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Arts and Artifacts 

Indemnity Program 


Since 1975 



Life, Liberty, and the Pursuit of Happiness: American Art from the Yale University 
ArtGallery that travels to the Seattle Art Museum in Washington and the 
Birmingham Museum of Art in Alabama in 2009. 

Photo courtesy of Yale University Art Gallery, Mabel Brady Garvan Collection. 

Cover image: American Gothic, 1930, by Grant Wood was one of the paintings 
indemnified through the new domestic component of the Arts and Artifacts Indemnity 
Program, on view in Iowa's Des Moines Art Center's exhibition After Many Springs: 
Regionalism, Modernism, and the Midwest. 

Image courtesy of the Art Institute of Chicago, Friends of American Art Collection. All rights 
reserved by the Estate of Nan Wood Graham/Licensed by VAGA, New York, NY. 

"As a result of the new domestic indemnity program, 
American museums will now be able to insure 
temporary domestic exhibitions that might otherwise 
have been prohibitively expensive. More importantly, 
this new law will help ensure that all members of the 
public, regardless of where they live, will continue to 
have access to our nation's great works of art." 

John E. Buchanan, Jr., Chief Executive Officer 
Corporation of the Fine Arts Museums, San Francisco, CA 

"Because of the international indemnity program, 
Americans in the remotest regions of the nation— 
those without regular access to cultural arts 
agencies, as well as those in the most urban areas, 
where such offerings are more numerous— are able 
to experience, to study, and to enjoy the world's 
masterpieces and, thus, to improve their lives." 

William U. Eiland, Director 

Georgia Museum of Art, University of Georgia, Athens, GA 

"For nearly 30 years, the Phillips Collection 
has benefitted from the generous support of the 
indemnity program in alleviating the financial 
burden of insurance and thus paving the way for 
exhibitions featuring outstanding works by Renoir, 
Cezanne, Braque, Bonnard, and Picasso, to name a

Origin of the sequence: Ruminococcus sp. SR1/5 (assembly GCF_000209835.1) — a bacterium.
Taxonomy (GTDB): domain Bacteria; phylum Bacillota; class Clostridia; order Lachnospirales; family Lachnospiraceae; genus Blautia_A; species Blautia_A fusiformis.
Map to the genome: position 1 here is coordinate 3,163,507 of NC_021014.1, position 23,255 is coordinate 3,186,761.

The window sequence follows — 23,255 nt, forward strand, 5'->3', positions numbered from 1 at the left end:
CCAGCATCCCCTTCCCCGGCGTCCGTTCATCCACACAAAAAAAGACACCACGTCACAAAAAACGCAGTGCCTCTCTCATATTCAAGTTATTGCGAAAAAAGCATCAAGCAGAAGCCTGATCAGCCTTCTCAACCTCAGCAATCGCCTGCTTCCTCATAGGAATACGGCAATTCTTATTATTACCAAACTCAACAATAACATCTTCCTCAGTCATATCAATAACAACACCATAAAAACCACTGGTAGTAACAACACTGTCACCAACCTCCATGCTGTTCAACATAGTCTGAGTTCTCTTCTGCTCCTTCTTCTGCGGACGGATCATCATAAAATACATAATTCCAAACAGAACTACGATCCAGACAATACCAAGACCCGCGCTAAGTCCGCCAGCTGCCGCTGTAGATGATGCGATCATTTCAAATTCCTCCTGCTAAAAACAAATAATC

few, to be seen— sometimes for the first time— in 
the United States " 

Dorothy M. Kosinski, Director 

The Phillips Collection, Washington, DC 

The National Gallery of Art and the Milwaukee Art Museum partnered to present an 
indemnified touring exhibit of 50 paintings by Dutch master Jan Lievens, 
including Fighting Cardptayers and Death, ca. 1638. 

Image courtesy of the National Gallery of Art and Milwaukee Art Museum, from a private 
collection in the Netherlands. 

Many exhibitions at the Metropolitan Museum of Art in New York have been supported 
through the indemnity program, including Byzantium: Faith and Power (1261-IS57) in 2004. 
Photo courtesy of the Metropolitan Museum of Art. 

The Federal Council on the 
Arts and the Humanities 

Both the international program and the domestic program 
are administered by the National Endowment for the Arts on 
behalf of the Federal Council on the Arts and the Humanities. 
The members of the Council are: 

Chairman, National Endowment for the Arts 
Chairman, National Endowment for the Humanities 
Secretary, Department of Education 
Secretary, Smithsonian Institution* 
Director, National Science Foundation 
Librarian of Congress 
Director, National Gallery of Art* 
Chairman, Commission of Fine Arts 
Archivist of the United States 
Commissioner, Public Buildings Service 
Secretary, Department of State 
Secretary, Department of the Interior 
Secretary of the Senate* 
Member, House of Representatives* 
Secretary, Department of Commerce 
Secretary. Department of Transportation 
Chairman, National Museum and Library Services Board 
Director, Institute of Museum and Library Services 
Secretary, Department of Housing and Urban Development 
Administrator, General Services Administration 
Secretary, Department of Labor 
Secretary, Department of Veterans Affairs 
Assistant Secretary, Department of Health and 
Human Services, Administration on Aging 

'Meml" u 1 onol vote on indemnity 



The Arts and Artifacts Indemnity Program was created by Congress in 
1975 to minimize the costs of insuring international exhibitions. The